It’s only a matter of time.
While market participants and the media spent much the last week fussing about what Fed Chairman Ben Bernanke would say on Friday in Jackson Hole, the situation in Europe continued to unravel right before our eyes. European leaders were never able to get ahead of the crisis as it unfolded over the last few years, and it now appears that the day of reckoning is drawing near. As a result, it is worthwhile to consider how to prepare accordingly, particularly given a U.S. equity market that continues to defy reality.
Greece provided us with the most glaring evidence of the deteriorating situation in Europe. During the past week alone, Greece’s 2-year government bond yields rose by over 8 percentage points to 46%. Yes, that’s 46% for Greece to borrow money for two years. The message delivered by the market by these yields is that an official technical default for Greece is imminent. Not a “soft restructuring” or some of the other unique phrases that have been offered up in recent months in the desperate attempt to get around the issue, but an actual official technical default.
Several issues are at the core of this recent development for Greece. First, the eurozone countries that are deciding whether to rescue Greece are now mulling collateral demands for their loans. And the voters in these rescuing countries are showing increasing signs of fatigue and reluctance to take on any further debt responsibilities of their at risk neighbors, putting politicians on the hot seat if they decide to move forward. At the same time, the legality of the European Central Bank’s bailout efforts to this point is being called into question. Finally, the Greek’s are debating whether they might just decide to opt out of the bailout plan anyway. All of these issues and more need to be resolved in the next few weeks of September. It’s an extremely tall order to say the least.
Regardless of whether the Greek bailout deal gets approved in the next few weeks or not, how events are currently unfolding today have essentially sealed the fate for the euro currency. This is true for four key reasons.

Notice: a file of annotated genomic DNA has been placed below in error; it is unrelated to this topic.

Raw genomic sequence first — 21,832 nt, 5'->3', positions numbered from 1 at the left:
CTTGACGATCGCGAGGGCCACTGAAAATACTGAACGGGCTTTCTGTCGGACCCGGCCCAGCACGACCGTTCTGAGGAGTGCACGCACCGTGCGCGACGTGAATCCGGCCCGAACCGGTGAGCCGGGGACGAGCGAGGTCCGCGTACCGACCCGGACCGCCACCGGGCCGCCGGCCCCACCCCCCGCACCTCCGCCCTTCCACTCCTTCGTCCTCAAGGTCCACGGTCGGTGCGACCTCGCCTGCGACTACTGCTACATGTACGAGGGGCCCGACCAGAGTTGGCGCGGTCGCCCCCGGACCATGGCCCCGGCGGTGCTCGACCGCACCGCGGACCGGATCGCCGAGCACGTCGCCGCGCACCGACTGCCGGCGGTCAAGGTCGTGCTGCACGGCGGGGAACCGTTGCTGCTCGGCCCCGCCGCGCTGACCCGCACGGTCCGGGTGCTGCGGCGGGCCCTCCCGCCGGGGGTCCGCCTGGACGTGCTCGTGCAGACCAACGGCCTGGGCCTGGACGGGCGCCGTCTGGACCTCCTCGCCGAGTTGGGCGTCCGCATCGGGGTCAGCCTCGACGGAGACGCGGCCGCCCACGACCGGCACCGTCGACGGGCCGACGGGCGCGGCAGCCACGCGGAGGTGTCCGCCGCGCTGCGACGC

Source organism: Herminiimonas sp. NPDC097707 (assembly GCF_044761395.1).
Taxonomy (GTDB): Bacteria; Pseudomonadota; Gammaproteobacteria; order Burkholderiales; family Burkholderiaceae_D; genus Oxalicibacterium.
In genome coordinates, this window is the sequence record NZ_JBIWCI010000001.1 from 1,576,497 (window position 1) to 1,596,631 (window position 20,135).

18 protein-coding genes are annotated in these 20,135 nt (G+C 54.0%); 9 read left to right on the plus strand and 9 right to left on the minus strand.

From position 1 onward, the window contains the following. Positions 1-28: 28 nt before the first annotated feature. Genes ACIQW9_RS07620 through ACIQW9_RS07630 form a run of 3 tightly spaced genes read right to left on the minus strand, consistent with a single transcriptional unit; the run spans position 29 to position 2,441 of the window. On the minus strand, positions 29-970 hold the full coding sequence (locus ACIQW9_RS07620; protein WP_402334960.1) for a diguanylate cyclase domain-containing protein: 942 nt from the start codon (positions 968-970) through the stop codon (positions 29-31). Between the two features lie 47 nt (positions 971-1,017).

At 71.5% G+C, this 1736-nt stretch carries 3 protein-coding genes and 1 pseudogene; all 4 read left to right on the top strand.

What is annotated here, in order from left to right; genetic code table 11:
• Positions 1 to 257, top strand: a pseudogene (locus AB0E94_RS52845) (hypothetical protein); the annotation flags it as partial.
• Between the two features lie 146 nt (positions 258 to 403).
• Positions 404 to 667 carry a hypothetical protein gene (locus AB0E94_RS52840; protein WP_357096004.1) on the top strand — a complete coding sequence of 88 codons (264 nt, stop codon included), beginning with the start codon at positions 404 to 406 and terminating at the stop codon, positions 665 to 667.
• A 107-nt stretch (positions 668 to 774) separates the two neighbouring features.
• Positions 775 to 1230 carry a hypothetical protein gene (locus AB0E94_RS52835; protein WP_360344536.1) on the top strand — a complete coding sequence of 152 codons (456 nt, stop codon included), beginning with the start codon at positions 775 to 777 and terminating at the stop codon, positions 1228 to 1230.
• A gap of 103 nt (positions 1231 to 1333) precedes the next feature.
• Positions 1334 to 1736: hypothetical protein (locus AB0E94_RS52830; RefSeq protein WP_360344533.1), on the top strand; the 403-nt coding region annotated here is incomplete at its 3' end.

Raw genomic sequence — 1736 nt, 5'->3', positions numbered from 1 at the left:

First, Greece is a relatively small problem for the eurozone in terms of the size of their economy and debt obligations. If it has been this difficult to get a rescue deal done for what was a manageable situation like Greece, it is unrealistic to expect that something can be put together for a much larger nation in the region that may need similar support any time in the near future.
Second, the response by European leaders to the ongoing crisis across the region remains far too slow. For example, the situation in Greece did not just pop up yesterday. Instead, this has been brewing underneath the surface for a few years and has been a headline crisis since the spring of 2010. That’s nearly 18 months ago, yet here we are today with a problem that is not only unresolved, but far worse.
Third, the response has been disorganized and lacking clarity. At no point did the message ever become fully unified and unequivocal across nations and governing bodies like the ECB and the IMF. Instead, it has been a steady stream of mixed messages and newly hashed plans bearing few details hitting the headlines almost daily. Moreover, we’ve seen instances along the way including most recently both the actions by the ECB and the rumored collateral deal struck between Greece and Finland where it appears that those in charge of the situation may not be fully aware of the rules under which they are operating. And over the weekend, IMF head Christine Lagarde introduced the idea of capital injections directly into financial institutions across the region. This was just the latest in a long line of divergent policy ideas contributing to the confusion of how this problem actually gets fixed.
Finally, it appears that the voters across the region may have had enough. It would be one thing if everyone if all of the citizens across the eurozone were 100% behind doing whatever it takes to fix the situation. But instead, many voters in rescuing nations don’t want to be on the hook for the debt of their neighbors. And many voters in the nations being rescued would rather default on their debt anyway instead of suffering the seemingly endless pain of austerity.